Saturday, October 8, 2011

Staying contemporary II

So, if that is not the way to training people on customer service what is? I have not crystallized on an idea right away, but there are some formative thoughts.

But more than that, as a trainer, it is important that a training deliver cutting edge stuff to you. Especially when it comes to senior managers. Usually companies have a culture of service (by and large) - when you train frontline management it is important that we reinforce the culture (how do you do it - therein lies a later post). But as you go higher up, what does one do? What do they expect out of it? What can we give them that we already dont know? Most senior managers would be well read in those usual suspects - the HBRs, the McKinseys and other magazines. So, giving them anything out of any of these publications would be a waste of time for them. And mind you, most of these publications are not necessarily ahead of the curve as much as they are on the curve.

So, what constitutes your trainings? How do you get them? How do you keep your trainings contemporary? How do you stay contemporary as a trainer?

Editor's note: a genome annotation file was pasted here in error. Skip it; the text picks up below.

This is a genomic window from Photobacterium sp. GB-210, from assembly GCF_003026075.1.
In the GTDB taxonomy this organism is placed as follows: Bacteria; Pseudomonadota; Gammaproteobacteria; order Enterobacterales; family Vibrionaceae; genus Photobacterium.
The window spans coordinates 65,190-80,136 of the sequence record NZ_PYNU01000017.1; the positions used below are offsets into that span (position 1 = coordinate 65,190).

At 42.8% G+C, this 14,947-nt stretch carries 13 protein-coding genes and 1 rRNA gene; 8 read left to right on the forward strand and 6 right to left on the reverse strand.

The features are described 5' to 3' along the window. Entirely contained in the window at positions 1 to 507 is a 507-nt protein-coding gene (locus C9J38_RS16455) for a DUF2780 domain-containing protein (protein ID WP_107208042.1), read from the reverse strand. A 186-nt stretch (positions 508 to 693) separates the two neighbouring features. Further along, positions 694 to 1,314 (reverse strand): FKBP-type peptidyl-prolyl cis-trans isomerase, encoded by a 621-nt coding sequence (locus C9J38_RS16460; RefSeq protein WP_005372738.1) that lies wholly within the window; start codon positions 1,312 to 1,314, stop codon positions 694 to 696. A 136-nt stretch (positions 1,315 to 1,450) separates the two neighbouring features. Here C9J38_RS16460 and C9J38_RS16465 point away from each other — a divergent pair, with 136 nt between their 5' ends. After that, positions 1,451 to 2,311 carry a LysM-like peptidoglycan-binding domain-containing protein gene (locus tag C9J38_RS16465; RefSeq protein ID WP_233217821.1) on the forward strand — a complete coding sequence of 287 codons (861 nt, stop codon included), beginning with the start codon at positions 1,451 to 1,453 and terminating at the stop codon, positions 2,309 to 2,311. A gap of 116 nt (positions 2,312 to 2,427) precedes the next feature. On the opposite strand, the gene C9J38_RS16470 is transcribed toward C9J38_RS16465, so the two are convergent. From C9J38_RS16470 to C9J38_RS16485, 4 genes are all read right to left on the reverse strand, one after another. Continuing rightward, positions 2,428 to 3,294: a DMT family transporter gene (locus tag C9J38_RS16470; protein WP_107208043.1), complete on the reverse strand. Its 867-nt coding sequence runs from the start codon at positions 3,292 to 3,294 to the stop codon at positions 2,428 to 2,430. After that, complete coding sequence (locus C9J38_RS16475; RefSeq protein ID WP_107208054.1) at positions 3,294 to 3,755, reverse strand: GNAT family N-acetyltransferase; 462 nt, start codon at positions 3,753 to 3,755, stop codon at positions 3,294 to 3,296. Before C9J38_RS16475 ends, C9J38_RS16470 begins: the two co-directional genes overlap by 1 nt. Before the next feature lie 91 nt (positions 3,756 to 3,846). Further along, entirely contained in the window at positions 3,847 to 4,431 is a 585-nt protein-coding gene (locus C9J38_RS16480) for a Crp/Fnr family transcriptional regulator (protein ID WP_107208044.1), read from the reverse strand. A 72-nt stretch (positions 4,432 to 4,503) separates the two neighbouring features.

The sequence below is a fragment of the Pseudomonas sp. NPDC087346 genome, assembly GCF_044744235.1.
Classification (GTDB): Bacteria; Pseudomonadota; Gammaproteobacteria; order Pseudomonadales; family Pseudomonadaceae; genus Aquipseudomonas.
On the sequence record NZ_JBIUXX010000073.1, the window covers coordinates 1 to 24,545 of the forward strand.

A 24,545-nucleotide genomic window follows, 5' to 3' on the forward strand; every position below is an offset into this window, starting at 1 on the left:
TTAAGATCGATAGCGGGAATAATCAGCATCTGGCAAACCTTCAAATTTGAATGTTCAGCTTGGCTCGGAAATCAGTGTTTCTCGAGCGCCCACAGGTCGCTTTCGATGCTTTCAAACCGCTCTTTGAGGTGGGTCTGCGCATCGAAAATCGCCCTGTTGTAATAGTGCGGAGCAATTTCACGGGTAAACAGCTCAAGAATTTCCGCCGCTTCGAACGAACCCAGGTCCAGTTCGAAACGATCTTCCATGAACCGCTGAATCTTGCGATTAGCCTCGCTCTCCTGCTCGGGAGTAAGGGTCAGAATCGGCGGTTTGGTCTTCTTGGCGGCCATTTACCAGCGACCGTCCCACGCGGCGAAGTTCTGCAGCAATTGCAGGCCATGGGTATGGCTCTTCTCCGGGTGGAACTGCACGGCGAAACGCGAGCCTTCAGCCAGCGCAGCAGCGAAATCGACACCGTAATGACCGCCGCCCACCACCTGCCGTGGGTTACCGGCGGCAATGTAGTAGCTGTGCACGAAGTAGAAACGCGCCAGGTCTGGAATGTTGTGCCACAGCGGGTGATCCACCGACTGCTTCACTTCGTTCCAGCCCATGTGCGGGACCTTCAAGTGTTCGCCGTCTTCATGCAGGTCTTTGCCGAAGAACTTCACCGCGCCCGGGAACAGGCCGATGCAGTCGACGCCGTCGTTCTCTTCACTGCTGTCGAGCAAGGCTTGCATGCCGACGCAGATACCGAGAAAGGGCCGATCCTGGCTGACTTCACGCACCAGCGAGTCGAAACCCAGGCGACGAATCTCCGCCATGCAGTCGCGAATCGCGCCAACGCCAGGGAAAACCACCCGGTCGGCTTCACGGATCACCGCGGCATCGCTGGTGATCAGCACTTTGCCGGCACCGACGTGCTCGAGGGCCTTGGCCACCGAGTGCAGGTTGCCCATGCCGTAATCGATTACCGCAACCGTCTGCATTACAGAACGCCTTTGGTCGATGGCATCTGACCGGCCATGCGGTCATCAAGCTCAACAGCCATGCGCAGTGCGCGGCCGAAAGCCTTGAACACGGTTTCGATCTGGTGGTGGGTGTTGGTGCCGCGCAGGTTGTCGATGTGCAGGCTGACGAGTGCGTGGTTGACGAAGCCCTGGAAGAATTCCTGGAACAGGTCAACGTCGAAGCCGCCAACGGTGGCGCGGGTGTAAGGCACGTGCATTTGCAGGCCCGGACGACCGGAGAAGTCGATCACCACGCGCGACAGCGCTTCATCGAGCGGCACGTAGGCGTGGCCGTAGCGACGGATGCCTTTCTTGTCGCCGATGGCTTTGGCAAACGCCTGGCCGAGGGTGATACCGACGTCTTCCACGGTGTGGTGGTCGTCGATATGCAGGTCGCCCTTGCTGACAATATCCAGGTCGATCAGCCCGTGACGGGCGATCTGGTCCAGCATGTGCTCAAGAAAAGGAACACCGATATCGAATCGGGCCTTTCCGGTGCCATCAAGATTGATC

3 comments:

  1. Very relevant and pertinent questions indeed. One possible approach could be to solicit responses from participants. i.e. just after summarizing a learning, urge the participants to reflect on recent events where similar learnings could be applicable and elaborate on the same. This could lead to a very engaging conversation, possibly a healthy debate as other participants may add their two bits (we want to look good as well you see...) on how there is a better example in recent times that exemplifies the learnings. You just smile and enjoy the ride... a totally win-win situation, or so I think.

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  2. Create case studies from different industries - good and bad examples - rip them apart in workshops?

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  3. In my mind a trainer needs to be a practitioner as well to stay contemporary. Although his training practice is his main game, it is important to keep a 'sandbox' organization where he can try out his new ideas and practice the same skills he is trying to impart. Impractical? not at all if the will is there. Ethical? You betcha!

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